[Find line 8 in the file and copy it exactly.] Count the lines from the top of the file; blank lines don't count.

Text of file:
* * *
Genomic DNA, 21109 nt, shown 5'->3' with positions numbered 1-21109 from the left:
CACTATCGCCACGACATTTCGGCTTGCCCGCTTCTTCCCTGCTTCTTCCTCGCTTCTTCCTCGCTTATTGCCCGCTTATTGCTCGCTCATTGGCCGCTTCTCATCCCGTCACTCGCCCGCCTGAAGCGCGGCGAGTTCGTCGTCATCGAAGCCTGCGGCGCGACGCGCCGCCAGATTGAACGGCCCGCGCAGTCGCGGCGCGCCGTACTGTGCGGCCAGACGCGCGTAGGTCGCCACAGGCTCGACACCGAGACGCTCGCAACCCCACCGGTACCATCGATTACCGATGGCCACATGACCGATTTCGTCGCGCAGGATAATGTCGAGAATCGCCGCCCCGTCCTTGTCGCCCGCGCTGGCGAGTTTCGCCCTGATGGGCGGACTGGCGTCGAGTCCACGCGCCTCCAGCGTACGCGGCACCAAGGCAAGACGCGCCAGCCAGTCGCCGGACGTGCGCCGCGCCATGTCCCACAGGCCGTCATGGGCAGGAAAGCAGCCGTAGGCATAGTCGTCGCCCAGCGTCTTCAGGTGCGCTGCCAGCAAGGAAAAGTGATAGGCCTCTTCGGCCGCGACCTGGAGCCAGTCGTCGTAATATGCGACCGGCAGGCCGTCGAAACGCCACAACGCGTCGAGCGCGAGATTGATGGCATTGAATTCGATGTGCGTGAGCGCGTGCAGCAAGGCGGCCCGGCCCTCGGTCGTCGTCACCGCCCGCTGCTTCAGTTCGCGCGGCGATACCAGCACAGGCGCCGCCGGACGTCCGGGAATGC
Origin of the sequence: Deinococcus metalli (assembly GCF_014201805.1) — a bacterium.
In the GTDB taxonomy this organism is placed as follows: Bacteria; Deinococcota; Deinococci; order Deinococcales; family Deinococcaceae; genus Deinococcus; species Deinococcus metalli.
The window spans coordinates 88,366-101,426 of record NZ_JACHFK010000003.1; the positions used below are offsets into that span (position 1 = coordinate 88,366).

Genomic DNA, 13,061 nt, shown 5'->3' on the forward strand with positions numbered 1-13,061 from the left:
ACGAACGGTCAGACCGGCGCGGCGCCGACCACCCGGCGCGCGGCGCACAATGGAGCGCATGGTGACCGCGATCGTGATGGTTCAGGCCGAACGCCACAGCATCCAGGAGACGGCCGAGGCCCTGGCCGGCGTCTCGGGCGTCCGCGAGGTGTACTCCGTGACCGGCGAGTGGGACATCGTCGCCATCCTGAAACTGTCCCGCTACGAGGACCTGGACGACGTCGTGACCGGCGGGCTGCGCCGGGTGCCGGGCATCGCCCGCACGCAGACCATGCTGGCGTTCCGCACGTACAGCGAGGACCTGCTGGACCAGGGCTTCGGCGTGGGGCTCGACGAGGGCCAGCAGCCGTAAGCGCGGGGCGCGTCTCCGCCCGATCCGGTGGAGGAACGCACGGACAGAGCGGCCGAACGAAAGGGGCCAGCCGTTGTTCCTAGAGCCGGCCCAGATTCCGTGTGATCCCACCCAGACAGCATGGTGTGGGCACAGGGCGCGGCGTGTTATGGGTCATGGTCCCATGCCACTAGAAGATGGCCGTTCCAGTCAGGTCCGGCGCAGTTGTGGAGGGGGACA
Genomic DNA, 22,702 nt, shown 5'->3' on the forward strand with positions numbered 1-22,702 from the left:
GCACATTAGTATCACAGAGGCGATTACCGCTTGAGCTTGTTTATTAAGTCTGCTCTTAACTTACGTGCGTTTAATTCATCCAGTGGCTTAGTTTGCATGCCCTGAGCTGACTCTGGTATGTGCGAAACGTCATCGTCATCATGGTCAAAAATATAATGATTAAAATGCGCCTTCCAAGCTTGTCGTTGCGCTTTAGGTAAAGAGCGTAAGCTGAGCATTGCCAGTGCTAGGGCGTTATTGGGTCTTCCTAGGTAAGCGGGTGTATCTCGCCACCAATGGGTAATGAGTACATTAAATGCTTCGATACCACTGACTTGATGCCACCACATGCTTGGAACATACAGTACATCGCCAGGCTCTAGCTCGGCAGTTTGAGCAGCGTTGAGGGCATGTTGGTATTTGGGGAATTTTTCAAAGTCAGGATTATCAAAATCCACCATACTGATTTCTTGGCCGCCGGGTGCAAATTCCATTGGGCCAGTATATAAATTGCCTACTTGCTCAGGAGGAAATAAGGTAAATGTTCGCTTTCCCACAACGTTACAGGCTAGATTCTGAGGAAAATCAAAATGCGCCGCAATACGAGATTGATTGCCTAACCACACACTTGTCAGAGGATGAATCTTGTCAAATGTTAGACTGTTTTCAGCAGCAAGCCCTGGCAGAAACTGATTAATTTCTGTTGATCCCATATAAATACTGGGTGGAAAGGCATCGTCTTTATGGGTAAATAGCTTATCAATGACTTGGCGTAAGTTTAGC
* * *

Genomic DNA, 22,702 nt, shown 5'->3' on the forward strand with positions numbered 1-22,702 from the left: